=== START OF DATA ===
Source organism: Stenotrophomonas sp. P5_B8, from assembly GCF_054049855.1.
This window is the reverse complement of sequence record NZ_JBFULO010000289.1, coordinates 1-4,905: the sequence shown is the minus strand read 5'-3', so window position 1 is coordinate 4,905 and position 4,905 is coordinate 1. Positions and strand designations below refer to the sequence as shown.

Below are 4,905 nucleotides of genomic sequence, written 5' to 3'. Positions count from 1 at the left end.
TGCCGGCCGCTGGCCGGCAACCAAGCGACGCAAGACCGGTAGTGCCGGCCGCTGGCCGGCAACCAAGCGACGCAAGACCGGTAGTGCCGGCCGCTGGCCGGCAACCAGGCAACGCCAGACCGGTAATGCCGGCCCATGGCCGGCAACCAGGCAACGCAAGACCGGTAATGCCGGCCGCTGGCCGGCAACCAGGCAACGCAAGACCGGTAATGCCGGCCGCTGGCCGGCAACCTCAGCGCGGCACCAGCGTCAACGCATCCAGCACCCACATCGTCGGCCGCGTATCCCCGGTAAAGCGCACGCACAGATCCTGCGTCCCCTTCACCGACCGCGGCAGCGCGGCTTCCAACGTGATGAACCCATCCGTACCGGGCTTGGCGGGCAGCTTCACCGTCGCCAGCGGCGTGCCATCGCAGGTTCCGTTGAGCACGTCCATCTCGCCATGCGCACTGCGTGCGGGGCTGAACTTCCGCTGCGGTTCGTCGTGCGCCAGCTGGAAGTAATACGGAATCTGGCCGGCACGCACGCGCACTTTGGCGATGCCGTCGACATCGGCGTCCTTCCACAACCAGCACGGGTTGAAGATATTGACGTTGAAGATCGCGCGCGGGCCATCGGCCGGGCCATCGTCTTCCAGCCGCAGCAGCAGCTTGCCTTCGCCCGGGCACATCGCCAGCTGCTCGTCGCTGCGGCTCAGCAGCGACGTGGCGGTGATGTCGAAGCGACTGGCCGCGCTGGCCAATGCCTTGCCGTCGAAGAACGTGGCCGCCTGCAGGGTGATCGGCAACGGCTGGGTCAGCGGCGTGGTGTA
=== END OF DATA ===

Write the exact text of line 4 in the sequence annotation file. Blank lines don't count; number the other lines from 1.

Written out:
TGCCGGCCGCTGGCCGGCAACCAAGCGACGCAAGACCGGTAGTGCCGGCCGCTGGCCGGCAACCAAGCGACGCAAGACCGGTAGTGCCGGCCGCTGGCCGGCAACCAGGCAACGCCAGACCGGTAATGCCGGCCCATGGCCGGCAACCAGGCAACGCAAGACCGGTAATGCCGGCCGCTGGCCGGCAACCAGGCAACGCAAGACCGGTAATGCCGGCCGCTGGCCGGCAACCTCAGCGCGGCACCAGCGTCAACGCATCCAGCACCCACATCGTCGGCCGCGTATCCCCGGTAAAGCGCACGCACAGATCCTGCGTCCCCTTCACCGACCGCGGCAGCGCGGCTTCCAACGTGATGAACCCATCCGTACCGGGCTTGGCGGGCAGCTTCACCGTCGCCAGCGGCGTGCCATCGCAGGTTCCGTTGAGCACGTCCATCTCGCCATGCGCACTGCGTGCGGGGCTGAACTTCCGCTGCGGTTCGTCGTGCGCCAGCTGGAAGTAATACGGAATCTGGCCGGCACGCACGCGCACTTTGGCGATGCCGTCGACATCGGCGTCCTTCCACAACCAGCACGGGTTGAAGATATTGACGTTGAAGATCGCGCGCGGGCCATCGGCCGGGCCATCGTCTTCCAGCCGCAGCAGCAGCTTGCCTTCGCCCGGGCACATCGCCAGCTGCTCGTCGCTGCGGCTCAGCAGCGACGTGGCGGTGATGTCGAAGCGACTGGCCGCGCTGGCCAATGCCTTGCCGTCGAAGAACGTGGCCGCCTGCAGGGTGATCGGCAACGGCTGGGTCAGCGGCGTGGTGTA